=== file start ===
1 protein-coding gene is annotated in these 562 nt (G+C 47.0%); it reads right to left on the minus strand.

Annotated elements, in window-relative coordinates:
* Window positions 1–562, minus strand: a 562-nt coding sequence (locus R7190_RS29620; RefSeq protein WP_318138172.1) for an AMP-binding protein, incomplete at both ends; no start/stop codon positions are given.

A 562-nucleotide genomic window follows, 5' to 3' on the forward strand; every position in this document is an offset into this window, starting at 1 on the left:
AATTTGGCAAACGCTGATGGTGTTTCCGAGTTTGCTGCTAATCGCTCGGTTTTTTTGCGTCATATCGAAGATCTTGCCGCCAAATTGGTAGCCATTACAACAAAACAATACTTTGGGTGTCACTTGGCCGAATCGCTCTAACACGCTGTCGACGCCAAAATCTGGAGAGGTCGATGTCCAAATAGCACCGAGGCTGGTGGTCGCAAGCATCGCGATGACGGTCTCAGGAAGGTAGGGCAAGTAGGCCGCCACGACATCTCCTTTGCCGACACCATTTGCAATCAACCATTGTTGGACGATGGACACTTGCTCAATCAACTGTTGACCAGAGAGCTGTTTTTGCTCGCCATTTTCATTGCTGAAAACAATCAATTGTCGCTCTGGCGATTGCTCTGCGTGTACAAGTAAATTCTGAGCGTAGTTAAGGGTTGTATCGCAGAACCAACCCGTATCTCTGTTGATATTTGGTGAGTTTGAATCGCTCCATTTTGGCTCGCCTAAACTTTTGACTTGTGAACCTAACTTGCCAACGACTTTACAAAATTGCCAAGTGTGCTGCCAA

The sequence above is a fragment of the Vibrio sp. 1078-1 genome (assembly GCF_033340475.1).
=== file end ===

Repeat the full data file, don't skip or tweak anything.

1 protein-coding gene is annotated in these 562 nt (G+C 47.0%); it reads right to left on the minus strand.

Annotated elements, in window-relative coordinates:
* Window positions 1–562, minus strand: a 562-nt coding sequence (locus R7190_RS29620; RefSeq protein WP_318138172.1) for an AMP-binding protein, incomplete at both ends; no start/stop codon positions are given.

A 562-nucleotide genomic window follows, 5' to 3' on the forward strand; every position in this document is an offset into this window, starting at 1 on the left:
AATTTGGCAAACGCTGATGGTGTTTCCGAGTTTGCTGCTAATCGCTCGGTTTTTTTGCGTCATATCGAAGATCTTGCCGCCAAATTGGTAGCCATTACAACAAAACAATACTTTGGGTGTCACTTGGCCGAATCGCTCTAACACGCTGTCGACGCCAAAATCTGGAGAGGTCGATGTCCAAATAGCACCGAGGCTGGTGGTCGCAAGCATCGCGATGACGGTCTCAGGAAGGTAGGGCAAGTAGGCCGCCACGACATCTCCTTTGCCGACACCATTTGCAATCAACCATTGTTGGACGATGGACACTTGCTCAATCAACTGTTGACCAGAGAGCTGTTTTTGCTCGCCATTTTCATTGCTGAAAACAATCAATTGTCGCTCTGGCGATTGCTCTGCGTGTACAAGTAAATTCTGAGCGTAGTTAAGGGTTGTATCGCAGAACCAACCCGTATCTCTGTTGATATTTGGTGAGTTTGAATCGCTCCATTTTGGCTCGCCTAAACTTTTGACTTGTGAACCTAACTTGCCAACGACTTTACAAAATTGCCAAGTGTGCTGCCAA

The sequence above is a fragment of the Vibrio sp. 1078-1 genome (assembly GCF_033340475.1).